This Salmon season of 2018 is already kicking off with a buzz here in NW area with many counts already exceeding expectations, starting in the northern Vancouver Island and throughout British Columbia systems. We’ve been hearing excellent returns already of Chinook, Coho, Chum and Sockeye Salmon! I don’t want to get too excited here but I’m quite optimistic on this years Salmon fishery and returns for the NW area.
In the greater Vancouver area anglers have been closely watching the Sockeye and Chinook returns to the Fraser River. You can view the daily counts by the Pacific Salmon Foundation these numbers have been encouraging and reaffirm my prediction for this years Salmon fishery. As part of this, is a recent fisheries notice indicating that the Fraser River was opening up for Salmon on August 7 until September 3. If you’re an agnler in this area you’ve likely already heard this as it’s all over social media and perhaps have already reposted or retweeted the notice. Here are the quick highlights of the Non-Tidal Salmon notice.
- Effective August 7 until September 3, 2018
- Max daily limit for Sockeye is 2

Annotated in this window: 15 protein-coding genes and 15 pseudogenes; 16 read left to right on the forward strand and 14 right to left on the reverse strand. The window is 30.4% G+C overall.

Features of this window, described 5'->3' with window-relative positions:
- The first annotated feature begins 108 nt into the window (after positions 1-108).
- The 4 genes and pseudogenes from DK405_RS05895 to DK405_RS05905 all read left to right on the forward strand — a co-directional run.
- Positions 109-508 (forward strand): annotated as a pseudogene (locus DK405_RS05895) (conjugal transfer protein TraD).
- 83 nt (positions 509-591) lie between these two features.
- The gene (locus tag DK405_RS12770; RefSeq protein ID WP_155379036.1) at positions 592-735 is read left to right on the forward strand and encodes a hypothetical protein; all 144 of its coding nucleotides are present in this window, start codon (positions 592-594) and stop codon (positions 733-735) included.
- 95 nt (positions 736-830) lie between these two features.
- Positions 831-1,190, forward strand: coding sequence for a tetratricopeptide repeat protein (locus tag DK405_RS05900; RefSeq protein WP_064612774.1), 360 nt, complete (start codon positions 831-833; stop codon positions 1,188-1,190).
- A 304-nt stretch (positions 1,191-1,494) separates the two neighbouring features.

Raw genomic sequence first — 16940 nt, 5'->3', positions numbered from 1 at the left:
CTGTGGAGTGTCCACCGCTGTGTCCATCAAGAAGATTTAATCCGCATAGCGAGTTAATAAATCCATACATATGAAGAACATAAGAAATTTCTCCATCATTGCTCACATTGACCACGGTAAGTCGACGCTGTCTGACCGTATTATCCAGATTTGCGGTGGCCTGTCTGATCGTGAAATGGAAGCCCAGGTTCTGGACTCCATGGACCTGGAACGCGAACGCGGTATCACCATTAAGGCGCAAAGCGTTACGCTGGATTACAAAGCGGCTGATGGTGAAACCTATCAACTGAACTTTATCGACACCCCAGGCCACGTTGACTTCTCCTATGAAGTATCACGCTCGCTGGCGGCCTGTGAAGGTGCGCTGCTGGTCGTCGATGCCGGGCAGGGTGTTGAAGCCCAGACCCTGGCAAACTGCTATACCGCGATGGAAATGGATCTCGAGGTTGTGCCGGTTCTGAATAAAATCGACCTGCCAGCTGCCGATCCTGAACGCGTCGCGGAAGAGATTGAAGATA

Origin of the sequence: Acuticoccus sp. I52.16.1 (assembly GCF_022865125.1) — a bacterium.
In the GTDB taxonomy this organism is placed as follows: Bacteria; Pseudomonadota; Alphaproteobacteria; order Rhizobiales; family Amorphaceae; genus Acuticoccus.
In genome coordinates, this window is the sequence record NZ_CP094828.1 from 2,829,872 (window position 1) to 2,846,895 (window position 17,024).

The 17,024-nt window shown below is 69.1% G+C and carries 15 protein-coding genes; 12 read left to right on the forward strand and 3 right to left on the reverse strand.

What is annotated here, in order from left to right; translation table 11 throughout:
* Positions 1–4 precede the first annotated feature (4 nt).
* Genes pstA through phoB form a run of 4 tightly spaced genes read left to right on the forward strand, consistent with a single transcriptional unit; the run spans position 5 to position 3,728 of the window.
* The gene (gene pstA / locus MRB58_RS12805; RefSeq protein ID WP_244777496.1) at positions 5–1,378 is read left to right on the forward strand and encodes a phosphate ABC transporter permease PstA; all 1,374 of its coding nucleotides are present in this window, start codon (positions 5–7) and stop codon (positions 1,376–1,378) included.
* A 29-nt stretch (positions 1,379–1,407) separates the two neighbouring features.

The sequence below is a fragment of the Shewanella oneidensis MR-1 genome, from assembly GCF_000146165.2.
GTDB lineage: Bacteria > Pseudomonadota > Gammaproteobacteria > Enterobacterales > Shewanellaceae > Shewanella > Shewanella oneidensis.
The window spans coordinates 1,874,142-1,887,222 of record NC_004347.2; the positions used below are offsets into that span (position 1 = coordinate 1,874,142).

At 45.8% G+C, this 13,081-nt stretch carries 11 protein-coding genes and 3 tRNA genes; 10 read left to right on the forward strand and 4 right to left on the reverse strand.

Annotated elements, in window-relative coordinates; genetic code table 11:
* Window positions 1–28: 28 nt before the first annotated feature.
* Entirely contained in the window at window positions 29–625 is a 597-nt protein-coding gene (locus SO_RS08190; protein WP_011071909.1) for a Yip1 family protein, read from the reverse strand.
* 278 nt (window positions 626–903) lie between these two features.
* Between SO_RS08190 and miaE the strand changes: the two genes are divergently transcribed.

- Max daily limit for Chinook is 4, with only 1 greater than 50 cm
- Barbless hooks are required when fishing for salmon (Tidal & Non-Tidal)
For the full regulations details see the Fishery Notice link here.
Fraser River Bar Fishing Locations
If your looking for Fraser River bar fishing locations on Google Map see the Fraser River Bar Locations tip page or click link the image below.
Tidal Area of the Fraser River
The Fraser River tidal area begins where it dumps into the Pacific Ocean in Richmond and it extends all the way to the Mission bridge. Above the Mission bridge is Non-Tidal area of the Fraser River. This is Area 29-11 to 29-17 (see map below).
The regulations between between tidal vs. non-tidal are often different. The notice link posted above is for the Non-Tidal of the Fraser River. For Tidal area regulations see this Fisheries and Oceans Canada Area 29 page. Review the “Popular species” or “Salmon” tabs for all regulations pertaining to Salmon and popular species. Another difference between Tidal vs. Non-Tidal sections of the Fraser River is the fishing licenses.
Non-Tidal requires a BC Provincial fishing license – Buy/renew here.
Tidal requires a Federal fishing license – Buy/renew here.
About the Author
My name is Jesse, I’ve been obsessed about fishing since I was a toddler trying to catch fish with my minnow net in any type of water. Today I have a passion to promote fishing in an educational, fun and respectful format. More on Jesse